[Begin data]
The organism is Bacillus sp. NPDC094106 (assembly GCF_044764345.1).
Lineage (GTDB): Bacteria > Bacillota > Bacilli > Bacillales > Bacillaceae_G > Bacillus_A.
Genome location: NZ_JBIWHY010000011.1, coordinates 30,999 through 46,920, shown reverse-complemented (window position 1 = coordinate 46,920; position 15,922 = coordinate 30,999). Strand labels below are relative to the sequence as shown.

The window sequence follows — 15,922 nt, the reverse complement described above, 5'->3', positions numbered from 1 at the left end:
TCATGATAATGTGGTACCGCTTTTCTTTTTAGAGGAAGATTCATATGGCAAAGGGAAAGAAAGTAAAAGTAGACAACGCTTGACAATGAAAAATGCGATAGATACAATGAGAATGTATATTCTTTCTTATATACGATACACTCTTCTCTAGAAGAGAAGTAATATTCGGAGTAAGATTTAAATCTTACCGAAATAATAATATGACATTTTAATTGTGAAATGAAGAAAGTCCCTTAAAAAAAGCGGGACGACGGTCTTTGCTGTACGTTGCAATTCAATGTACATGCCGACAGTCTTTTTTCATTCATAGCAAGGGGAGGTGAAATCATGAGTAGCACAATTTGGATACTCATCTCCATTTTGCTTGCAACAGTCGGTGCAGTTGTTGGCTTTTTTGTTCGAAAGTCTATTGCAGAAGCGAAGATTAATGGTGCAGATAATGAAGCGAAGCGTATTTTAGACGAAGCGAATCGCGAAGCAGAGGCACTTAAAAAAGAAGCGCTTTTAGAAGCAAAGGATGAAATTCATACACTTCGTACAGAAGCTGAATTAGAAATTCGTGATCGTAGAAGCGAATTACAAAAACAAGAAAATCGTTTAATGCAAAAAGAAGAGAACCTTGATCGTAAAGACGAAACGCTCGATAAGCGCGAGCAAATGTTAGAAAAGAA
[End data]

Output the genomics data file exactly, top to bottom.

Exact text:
The organism is Bacillus sp. NPDC094106 (assembly GCF_044764345.1).
Lineage (GTDB): Bacteria > Bacillota > Bacilli > Bacillales > Bacillaceae_G > Bacillus_A.
Genome location: NZ_JBIWHY010000011.1, coordinates 30,999 through 46,920, shown reverse-complemented (window position 1 = coordinate 46,920; position 15,922 = coordinate 30,999). Strand labels below are relative to the sequence as shown.

The window sequence follows — 15,922 nt, the reverse complement described above, 5'->3', positions numbered from 1 at the left end:
TCATGATAATGTGGTACCGCTTTTCTTTTTAGAGGAAGATTCATATGGCAAAGGGAAAGAAAGTAAAAGTAGACAACGCTTGACAATGAAAAATGCGATAGATACAATGAGAATGTATATTCTTTCTTATATACGATACACTCTTCTCTAGAAGAGAAGTAATATTCGGAGTAAGATTTAAATCTTACCGAAATAATAATATGACATTTTAATTGTGAAATGAAGAAAGTCCCTTAAAAAAAGCGGGACGACGGTCTTTGCTGTACGTTGCAATTCAATGTACATGCCGACAGTCTTTTTTCATTCATAGCAAGGGGAGGTGAAATCATGAGTAGCACAATTTGGATACTCATCTCCATTTTGCTTGCAACAGTCGGTGCAGTTGTTGGCTTTTTTGTTCGAAAGTCTATTGCAGAAGCGAAGATTAATGGTGCAGATAATGAAGCGAAGCGTATTTTAGACGAAGCGAATCGCGAAGCAGAGGCACTTAAAAAAGAAGCGCTTTTAGAAGCAAAGGATGAAATTCATACACTTCGTACAGAAGCTGAATTAGAAATTCGTGATCGTAGAAGCGAATTACAAAAACAAGAAAATCGTTTAATGCAAAAAGAAGAGAACCTTGATCGTAAAGACGAAACGCTCGATAAGCGCGAGCAAATGTTAGAAAAGAA